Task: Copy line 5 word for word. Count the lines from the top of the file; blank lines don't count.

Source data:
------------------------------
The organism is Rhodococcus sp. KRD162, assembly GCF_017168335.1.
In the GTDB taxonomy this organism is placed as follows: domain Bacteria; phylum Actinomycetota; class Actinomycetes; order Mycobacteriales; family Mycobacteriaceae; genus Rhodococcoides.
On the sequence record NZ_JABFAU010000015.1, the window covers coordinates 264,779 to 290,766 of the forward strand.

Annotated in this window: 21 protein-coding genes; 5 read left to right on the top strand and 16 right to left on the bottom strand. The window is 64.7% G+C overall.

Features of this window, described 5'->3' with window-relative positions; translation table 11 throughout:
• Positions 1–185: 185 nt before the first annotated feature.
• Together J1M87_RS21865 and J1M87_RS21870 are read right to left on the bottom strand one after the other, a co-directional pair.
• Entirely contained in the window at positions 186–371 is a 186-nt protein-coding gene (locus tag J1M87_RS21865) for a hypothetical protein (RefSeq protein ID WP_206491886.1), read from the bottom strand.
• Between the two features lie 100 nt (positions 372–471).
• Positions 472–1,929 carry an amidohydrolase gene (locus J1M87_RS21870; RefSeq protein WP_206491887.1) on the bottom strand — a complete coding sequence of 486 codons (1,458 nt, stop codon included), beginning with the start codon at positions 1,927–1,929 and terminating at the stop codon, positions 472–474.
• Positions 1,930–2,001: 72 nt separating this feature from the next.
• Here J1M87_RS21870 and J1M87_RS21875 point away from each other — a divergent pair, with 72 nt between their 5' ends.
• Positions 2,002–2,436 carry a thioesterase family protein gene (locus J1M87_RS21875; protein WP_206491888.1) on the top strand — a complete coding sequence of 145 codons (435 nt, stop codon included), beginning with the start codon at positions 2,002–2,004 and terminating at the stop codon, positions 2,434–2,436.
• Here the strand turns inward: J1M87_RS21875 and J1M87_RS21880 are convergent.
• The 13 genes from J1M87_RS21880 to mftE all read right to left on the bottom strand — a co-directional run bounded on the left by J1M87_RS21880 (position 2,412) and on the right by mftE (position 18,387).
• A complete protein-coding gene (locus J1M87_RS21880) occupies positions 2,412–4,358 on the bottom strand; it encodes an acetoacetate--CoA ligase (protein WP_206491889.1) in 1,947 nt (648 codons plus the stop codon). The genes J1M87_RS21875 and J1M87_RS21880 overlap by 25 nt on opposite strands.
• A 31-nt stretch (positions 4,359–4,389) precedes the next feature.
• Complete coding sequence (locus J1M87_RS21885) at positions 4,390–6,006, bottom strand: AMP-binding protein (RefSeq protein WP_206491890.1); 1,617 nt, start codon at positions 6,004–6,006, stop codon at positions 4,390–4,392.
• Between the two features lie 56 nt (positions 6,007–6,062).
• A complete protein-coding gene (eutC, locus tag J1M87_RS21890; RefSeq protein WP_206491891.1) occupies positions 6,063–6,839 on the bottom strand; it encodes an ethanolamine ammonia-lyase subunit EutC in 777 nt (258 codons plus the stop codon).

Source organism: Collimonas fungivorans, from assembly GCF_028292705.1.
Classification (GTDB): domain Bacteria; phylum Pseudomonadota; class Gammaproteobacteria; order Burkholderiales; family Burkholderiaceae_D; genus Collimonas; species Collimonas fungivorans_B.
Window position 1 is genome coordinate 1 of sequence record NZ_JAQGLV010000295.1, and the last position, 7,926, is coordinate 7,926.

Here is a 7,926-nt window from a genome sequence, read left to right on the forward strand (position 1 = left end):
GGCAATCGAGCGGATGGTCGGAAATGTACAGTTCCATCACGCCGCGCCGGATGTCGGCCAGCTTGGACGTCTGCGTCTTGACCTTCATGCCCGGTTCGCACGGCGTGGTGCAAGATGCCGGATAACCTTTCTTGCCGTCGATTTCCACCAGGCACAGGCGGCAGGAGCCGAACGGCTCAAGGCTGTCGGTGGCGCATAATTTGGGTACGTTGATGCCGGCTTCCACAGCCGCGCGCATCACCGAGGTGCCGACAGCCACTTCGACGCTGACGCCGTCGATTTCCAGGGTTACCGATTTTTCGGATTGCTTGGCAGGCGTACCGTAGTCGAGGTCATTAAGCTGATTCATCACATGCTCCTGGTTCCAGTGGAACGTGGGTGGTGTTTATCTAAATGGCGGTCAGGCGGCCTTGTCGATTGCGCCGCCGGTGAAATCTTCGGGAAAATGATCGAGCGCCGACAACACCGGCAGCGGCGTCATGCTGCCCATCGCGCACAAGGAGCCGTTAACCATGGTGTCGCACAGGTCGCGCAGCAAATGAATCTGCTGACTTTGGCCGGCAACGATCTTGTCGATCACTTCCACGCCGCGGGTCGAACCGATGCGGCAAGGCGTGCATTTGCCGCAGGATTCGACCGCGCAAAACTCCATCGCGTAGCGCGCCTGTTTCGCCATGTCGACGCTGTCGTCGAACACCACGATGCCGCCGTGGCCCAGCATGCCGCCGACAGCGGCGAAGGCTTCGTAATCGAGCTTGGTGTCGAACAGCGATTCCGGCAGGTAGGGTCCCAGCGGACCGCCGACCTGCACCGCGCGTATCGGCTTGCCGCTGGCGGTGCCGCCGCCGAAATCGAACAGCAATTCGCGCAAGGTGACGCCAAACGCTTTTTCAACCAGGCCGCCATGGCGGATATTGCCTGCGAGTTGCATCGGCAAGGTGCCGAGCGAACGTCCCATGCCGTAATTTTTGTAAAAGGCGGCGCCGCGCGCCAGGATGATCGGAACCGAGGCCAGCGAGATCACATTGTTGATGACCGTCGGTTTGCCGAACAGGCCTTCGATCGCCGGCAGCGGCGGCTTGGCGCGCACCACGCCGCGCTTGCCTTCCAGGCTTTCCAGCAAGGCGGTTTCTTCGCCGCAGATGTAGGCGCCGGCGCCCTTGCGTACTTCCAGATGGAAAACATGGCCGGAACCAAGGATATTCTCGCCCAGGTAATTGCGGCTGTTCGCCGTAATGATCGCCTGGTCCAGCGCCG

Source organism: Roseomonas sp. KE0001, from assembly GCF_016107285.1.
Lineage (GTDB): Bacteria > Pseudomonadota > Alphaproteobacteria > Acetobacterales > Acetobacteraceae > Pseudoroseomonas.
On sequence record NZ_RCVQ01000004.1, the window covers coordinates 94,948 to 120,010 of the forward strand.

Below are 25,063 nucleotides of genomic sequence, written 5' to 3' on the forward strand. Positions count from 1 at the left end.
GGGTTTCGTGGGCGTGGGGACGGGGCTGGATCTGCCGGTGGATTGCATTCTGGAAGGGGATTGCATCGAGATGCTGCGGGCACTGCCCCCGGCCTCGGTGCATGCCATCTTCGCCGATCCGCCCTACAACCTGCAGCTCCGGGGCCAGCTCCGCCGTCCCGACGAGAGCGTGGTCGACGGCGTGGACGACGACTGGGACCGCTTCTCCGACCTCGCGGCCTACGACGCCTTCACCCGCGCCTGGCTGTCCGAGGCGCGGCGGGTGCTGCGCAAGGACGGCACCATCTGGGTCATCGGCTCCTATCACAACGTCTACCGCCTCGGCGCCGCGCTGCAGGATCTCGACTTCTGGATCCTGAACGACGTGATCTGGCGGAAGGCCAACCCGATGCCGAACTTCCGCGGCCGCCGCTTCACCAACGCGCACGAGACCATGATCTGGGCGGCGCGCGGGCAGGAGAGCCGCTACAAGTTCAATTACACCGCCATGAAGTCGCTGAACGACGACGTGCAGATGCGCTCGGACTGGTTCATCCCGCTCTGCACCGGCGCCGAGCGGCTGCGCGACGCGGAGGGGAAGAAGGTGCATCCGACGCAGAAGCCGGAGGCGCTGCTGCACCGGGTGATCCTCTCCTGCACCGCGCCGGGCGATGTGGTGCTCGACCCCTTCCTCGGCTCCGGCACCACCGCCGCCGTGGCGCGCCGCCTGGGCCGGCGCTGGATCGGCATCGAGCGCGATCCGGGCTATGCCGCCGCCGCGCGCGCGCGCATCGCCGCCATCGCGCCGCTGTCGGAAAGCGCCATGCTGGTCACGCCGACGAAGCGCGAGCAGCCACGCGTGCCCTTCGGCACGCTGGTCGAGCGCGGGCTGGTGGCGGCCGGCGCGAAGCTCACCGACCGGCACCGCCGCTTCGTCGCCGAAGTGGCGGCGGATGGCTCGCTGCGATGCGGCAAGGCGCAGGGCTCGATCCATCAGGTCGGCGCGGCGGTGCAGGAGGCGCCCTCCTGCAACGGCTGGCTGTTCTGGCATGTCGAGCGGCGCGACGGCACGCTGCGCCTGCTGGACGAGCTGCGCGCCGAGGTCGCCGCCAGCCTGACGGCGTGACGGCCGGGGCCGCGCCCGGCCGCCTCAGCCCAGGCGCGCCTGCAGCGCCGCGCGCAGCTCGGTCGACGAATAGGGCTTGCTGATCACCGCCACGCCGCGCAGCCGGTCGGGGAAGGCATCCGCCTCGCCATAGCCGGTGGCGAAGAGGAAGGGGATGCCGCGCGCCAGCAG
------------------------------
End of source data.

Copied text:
Features of this window, described 5'->3' with window-relative positions; translation table 11 throughout: